Claim: A social media user claimed that HIV positive women tend to live longer than HIV positive women because they shed off some of the virus during menstruation.
Contacted for a comment, Imbokodo Principal Researcher, Dr Portia Hunidzarira said it is false information.
“Biologically, women are two to eight times more likely than men to contract HIV during vaginal intercourse,” said Dr Hunidzarira.
She said in sub-/Sahara Africa, 60 percent of adults (ages 15+) living with HIV/AIDS are females.
Meanwhile, the Health Desk Experts said evidence on whether menstruation, pregnancy, and hormonal contraception affects the development or changes the risk of acquiring and passing on HIV is controversial and unclear at this time.
They said In 2014 another study looking into differences in disease development in people with HIV according to their biological sex suggested that women have a different immune response to HIV that may lead to faster disease progression compared to men. However, the researchers said more trials are required to gain more insight into sex-based differences in HIV infection.
“A recent study published in 2020 examining people with long term HIV and how they are ageing found that the women in the group they studied had better recovery of their immune system but had worse physical function and quality of life than men.”
The health desk experts said more evidence on this issue would be helpful for designing programs and interventions for people with HIV, as it may lead to men and women requiring different approaches in disease management.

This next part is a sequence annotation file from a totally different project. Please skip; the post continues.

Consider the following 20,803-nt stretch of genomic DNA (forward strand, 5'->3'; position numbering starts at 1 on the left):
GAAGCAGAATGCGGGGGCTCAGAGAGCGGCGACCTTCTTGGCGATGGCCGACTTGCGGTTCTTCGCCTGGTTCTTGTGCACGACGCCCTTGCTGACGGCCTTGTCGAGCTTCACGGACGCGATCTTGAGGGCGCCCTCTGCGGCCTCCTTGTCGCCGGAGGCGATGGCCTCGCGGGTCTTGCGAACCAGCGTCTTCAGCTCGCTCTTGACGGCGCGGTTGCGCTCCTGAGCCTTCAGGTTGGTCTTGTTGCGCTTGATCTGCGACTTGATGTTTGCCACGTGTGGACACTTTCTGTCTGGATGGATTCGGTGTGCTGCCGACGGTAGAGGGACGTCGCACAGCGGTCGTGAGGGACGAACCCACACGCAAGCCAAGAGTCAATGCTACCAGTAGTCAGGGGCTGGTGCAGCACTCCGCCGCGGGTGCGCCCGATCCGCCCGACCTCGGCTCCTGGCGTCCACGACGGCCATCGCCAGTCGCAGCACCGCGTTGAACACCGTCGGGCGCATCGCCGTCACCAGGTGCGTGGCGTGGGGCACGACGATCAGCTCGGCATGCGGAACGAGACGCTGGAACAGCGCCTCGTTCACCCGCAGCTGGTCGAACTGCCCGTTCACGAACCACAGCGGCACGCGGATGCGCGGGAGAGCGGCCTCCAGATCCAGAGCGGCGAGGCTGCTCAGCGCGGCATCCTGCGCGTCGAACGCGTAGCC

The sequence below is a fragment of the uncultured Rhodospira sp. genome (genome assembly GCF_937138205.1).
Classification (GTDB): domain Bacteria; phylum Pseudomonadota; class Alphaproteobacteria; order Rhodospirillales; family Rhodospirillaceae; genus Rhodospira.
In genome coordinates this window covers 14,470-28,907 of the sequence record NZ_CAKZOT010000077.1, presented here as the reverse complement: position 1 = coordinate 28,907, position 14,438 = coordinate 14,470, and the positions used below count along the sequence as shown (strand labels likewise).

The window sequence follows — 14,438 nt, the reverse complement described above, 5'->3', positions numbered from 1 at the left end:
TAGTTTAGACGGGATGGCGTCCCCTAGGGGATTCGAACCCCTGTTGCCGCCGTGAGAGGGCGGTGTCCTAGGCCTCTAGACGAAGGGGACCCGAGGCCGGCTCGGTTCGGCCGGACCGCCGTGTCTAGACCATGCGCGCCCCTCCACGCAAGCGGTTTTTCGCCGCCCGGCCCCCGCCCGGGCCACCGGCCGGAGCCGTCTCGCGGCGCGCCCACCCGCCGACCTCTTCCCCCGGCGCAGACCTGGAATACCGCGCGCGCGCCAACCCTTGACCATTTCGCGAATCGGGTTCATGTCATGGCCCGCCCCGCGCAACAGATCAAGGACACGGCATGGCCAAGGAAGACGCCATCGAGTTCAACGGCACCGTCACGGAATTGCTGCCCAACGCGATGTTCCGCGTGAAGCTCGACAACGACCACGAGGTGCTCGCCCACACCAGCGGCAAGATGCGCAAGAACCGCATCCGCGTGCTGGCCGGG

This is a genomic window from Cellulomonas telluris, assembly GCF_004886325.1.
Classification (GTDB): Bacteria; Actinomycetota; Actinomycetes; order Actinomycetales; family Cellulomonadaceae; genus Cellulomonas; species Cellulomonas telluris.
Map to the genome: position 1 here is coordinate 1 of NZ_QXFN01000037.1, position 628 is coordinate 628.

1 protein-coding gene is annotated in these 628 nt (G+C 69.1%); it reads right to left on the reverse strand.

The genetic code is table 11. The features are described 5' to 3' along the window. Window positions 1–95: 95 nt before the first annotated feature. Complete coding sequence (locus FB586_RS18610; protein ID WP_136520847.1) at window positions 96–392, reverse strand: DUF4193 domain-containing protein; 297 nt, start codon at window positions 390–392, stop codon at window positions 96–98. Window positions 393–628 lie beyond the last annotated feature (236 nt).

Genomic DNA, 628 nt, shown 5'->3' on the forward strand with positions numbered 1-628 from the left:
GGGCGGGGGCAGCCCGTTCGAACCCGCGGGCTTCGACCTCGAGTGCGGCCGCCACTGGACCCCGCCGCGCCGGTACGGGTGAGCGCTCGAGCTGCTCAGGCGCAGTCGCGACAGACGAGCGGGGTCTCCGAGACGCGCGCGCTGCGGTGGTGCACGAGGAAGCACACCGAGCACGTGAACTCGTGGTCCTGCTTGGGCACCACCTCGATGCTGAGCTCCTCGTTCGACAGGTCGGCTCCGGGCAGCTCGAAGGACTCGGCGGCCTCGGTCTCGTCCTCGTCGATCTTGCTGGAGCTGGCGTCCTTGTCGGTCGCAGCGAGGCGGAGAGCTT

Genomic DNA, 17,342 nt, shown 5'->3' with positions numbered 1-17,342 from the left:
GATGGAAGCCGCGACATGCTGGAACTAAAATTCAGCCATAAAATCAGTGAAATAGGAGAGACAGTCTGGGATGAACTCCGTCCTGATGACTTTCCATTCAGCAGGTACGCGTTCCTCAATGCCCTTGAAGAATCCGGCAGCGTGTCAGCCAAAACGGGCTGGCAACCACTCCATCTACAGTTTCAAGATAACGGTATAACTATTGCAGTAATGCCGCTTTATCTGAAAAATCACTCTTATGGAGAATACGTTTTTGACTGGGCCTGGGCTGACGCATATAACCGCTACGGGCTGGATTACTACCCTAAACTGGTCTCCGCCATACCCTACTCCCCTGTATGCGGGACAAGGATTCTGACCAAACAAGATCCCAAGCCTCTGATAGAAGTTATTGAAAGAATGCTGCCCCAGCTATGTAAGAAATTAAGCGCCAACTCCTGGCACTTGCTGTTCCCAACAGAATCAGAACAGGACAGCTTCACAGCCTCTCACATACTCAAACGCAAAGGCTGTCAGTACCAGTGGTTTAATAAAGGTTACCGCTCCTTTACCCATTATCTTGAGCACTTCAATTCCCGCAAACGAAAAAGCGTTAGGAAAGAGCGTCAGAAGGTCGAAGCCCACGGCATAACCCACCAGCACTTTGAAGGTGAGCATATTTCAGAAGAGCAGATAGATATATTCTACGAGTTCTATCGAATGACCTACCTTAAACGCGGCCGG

Meanwhile, the experts said In 2018, more women than men were getting treatment for HIV.
‘Research suggests that men are less likely to take an HIV test and to initiate and adhere to HIV treatment. This makes them more likely to have advanced HIV and die from its complications. This can be explained by common norms of masculinity, stigma around HIV, and cost and convenience of HIV treatment services. In 2018, for every 100 women diagnosed with HIV in the United States, 63 had very low (suppressed) levels of the HIV, compared to 56 among men,” they said.
Background: According to UNICEF, disparities start to manifest around adolescence, and in 2019, 75 percent of new HIV cases among adolescents were girls. This number changes by region as well, where in Eastern and Southern Africa the percentage of women was even higher reaching 83 percent.
In contrast, there were 37,968 new HIV cases in the United States, 81 percent of which were men, and 19 percent were in women. The leading driver of this spread among men is male-to-male sexual contact in the U.S. The risk of getting HIV increases according to the individual’s behaviour and whether they engage in habits that increase their risk of getting HIV, like injection drug use and unprotected sex.
Understanding structural and cultural disparities between genders is essential for governments and organizations as they design and implement programs to tackle the burden of HIV in their communities while accounting for different regional norms and factors that often affect the health outcomes of different genders.